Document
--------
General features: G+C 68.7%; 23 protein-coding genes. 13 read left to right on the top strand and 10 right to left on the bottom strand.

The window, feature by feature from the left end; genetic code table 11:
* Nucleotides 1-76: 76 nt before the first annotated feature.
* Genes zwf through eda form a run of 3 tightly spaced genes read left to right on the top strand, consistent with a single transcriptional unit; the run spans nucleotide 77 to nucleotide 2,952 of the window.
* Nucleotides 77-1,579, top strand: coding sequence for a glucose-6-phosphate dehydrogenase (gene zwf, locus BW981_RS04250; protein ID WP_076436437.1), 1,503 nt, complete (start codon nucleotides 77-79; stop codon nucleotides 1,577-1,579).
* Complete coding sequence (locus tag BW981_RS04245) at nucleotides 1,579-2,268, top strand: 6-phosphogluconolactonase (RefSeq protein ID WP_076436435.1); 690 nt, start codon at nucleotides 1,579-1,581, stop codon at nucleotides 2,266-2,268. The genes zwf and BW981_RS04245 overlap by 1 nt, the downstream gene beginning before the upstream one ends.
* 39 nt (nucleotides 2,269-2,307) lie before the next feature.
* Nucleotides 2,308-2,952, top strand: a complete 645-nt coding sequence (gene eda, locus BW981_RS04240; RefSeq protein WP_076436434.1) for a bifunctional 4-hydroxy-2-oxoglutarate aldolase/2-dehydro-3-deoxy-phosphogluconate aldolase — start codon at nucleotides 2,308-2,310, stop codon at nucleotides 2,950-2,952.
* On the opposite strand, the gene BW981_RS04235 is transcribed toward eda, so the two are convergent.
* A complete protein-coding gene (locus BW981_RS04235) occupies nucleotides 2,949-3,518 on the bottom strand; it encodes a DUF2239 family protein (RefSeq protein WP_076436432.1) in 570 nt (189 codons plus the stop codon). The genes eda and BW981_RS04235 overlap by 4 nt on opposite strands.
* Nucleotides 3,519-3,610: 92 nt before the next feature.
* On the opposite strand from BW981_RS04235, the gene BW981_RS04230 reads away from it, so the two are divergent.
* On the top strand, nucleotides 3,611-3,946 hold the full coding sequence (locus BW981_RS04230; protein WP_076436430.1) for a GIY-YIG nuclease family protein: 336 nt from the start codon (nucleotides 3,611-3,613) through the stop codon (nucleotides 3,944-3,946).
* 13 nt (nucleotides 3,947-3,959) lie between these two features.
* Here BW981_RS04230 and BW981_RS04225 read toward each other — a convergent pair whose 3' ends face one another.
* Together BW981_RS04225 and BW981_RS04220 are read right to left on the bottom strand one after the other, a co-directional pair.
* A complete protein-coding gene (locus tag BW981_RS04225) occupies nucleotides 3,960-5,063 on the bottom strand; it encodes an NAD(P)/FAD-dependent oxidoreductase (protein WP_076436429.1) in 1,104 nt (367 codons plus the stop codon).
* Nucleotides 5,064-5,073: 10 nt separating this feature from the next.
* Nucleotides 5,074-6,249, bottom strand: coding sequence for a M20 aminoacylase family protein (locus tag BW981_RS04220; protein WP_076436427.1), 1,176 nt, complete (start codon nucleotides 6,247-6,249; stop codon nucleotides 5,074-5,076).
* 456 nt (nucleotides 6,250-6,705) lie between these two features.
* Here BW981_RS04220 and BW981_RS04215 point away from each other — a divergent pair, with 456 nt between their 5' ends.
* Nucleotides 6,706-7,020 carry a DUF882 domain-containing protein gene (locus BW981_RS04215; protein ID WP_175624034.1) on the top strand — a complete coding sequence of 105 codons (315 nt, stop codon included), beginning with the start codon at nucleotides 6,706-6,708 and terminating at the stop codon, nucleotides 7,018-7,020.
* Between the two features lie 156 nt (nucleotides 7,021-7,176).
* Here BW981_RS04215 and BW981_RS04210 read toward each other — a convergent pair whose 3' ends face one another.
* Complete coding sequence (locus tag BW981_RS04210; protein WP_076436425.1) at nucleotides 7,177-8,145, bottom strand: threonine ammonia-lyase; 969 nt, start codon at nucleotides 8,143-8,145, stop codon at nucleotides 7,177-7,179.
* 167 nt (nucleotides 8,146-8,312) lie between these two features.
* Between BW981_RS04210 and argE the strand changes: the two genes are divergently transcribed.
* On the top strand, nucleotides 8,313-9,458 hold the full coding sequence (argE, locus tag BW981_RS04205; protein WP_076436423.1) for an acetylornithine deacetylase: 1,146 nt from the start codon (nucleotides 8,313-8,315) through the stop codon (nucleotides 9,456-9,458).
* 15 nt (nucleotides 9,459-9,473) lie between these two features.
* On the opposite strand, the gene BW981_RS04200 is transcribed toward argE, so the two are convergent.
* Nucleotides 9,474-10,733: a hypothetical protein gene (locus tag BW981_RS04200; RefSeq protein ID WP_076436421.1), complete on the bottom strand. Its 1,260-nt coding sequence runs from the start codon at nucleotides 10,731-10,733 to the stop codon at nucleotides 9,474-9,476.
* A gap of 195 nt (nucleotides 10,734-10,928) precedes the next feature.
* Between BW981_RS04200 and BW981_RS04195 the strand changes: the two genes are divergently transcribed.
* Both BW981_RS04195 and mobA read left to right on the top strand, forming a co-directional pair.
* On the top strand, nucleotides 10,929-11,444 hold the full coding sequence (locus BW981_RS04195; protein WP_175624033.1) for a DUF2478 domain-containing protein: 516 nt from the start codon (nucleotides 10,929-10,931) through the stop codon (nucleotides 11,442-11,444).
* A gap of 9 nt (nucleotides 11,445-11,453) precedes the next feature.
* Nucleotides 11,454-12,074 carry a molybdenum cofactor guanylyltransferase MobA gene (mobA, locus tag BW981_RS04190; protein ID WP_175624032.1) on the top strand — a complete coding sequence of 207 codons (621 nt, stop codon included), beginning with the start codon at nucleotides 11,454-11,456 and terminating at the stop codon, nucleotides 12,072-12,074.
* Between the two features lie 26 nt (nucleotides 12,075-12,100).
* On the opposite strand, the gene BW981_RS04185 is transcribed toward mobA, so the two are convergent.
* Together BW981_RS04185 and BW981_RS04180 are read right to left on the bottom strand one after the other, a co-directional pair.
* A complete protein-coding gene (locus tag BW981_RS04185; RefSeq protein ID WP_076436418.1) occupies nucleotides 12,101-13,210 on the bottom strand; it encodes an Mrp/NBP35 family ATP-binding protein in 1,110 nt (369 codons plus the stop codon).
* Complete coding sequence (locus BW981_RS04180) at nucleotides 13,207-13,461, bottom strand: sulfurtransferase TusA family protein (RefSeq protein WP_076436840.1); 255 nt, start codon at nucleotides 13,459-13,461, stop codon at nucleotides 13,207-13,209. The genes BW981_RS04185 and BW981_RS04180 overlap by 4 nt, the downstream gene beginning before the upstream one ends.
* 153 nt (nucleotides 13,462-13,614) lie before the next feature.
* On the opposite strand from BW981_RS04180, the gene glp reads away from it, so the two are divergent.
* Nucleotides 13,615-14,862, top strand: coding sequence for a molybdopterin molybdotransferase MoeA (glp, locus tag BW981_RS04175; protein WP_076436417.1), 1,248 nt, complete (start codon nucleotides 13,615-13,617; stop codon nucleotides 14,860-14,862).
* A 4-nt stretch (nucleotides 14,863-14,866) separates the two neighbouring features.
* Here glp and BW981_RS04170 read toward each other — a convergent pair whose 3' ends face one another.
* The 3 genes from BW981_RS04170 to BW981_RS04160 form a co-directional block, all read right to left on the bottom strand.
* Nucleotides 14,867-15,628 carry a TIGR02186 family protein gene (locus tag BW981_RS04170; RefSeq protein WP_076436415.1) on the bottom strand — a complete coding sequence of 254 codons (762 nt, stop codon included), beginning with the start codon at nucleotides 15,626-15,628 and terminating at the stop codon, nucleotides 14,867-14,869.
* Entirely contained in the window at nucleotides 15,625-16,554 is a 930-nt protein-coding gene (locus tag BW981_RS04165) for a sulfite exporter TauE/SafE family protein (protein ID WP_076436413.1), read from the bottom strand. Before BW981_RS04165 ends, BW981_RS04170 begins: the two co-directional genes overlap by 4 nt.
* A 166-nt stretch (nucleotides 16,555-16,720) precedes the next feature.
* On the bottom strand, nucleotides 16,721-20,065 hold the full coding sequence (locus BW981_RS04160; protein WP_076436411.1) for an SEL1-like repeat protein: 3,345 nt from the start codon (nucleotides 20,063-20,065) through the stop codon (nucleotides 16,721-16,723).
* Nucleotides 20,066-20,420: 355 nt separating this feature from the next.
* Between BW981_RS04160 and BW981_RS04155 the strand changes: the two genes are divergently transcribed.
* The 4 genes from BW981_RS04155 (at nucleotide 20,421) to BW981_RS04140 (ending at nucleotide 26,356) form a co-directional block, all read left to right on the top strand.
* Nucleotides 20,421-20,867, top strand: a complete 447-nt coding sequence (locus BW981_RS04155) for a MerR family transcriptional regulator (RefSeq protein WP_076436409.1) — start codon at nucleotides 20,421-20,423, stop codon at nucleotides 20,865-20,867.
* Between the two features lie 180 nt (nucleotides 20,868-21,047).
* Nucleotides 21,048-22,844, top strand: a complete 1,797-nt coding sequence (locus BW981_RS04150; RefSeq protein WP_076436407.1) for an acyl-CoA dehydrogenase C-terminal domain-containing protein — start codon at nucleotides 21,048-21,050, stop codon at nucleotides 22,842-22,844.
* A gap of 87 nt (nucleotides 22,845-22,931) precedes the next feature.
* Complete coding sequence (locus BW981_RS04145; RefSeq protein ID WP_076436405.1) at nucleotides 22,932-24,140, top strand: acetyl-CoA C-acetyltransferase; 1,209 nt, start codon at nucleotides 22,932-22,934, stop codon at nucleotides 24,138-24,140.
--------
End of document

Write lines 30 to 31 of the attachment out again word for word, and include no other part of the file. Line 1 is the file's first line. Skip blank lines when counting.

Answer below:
* On the opposite strand, the gene BW981_RS04200 is transcribed toward argE, so the two are convergent.
* Nucleotides 9,474-10,733: a hypothetical protein gene (locus tag BW981_RS04200; RefSeq protein ID WP_076436421.1), complete on the bottom strand. Its 1,260-nt coding sequence runs from the start codon at nucleotides 10,731-10,733 to the stop codon at nucleotides 9,474-9,476.